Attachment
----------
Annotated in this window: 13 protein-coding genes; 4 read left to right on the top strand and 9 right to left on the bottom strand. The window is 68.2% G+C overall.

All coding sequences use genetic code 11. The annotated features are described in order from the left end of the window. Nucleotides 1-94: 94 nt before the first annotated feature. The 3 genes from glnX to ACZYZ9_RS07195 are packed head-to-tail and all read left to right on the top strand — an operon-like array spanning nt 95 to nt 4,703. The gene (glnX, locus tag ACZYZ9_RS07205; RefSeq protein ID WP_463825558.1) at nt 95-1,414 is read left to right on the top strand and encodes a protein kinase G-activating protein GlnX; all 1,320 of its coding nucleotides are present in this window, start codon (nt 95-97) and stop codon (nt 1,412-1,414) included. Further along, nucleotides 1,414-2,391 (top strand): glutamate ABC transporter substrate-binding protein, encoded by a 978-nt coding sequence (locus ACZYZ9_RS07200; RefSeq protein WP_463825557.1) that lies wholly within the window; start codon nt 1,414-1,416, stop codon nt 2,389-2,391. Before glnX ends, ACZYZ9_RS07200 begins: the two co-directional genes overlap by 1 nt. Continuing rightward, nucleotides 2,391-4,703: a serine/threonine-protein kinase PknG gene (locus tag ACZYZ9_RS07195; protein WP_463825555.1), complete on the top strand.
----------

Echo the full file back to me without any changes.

Annotated in this window: 13 protein-coding genes; 4 read left to right on the top strand and 9 right to left on the bottom strand. The window is 68.2% G+C overall.

All coding sequences use genetic code 11. The annotated features are described in order from the left end of the window. Nucleotides 1-94: 94 nt before the first annotated feature. The 3 genes from glnX to ACZYZ9_RS07195 are packed head-to-tail and all read left to right on the top strand — an operon-like array spanning nt 95 to nt 4,703. The gene (glnX, locus tag ACZYZ9_RS07205; RefSeq protein ID WP_463825558.1) at nt 95-1,414 is read left to right on the top strand and encodes a protein kinase G-activating protein GlnX; all 1,320 of its coding nucleotides are present in this window, start codon (nt 95-97) and stop codon (nt 1,412-1,414) included. Further along, nucleotides 1,414-2,391 (top strand): glutamate ABC transporter substrate-binding protein, encoded by a 978-nt coding sequence (locus ACZYZ9_RS07200; RefSeq protein WP_463825557.1) that lies wholly within the window; start codon nt 1,414-1,416, stop codon nt 2,389-2,391. Before glnX ends, ACZYZ9_RS07200 begins: the two co-directional genes overlap by 1 nt. Continuing rightward, nucleotides 2,391-4,703: a serine/threonine-protein kinase PknG gene (locus tag ACZYZ9_RS07195; protein WP_463825555.1), complete on the top strand.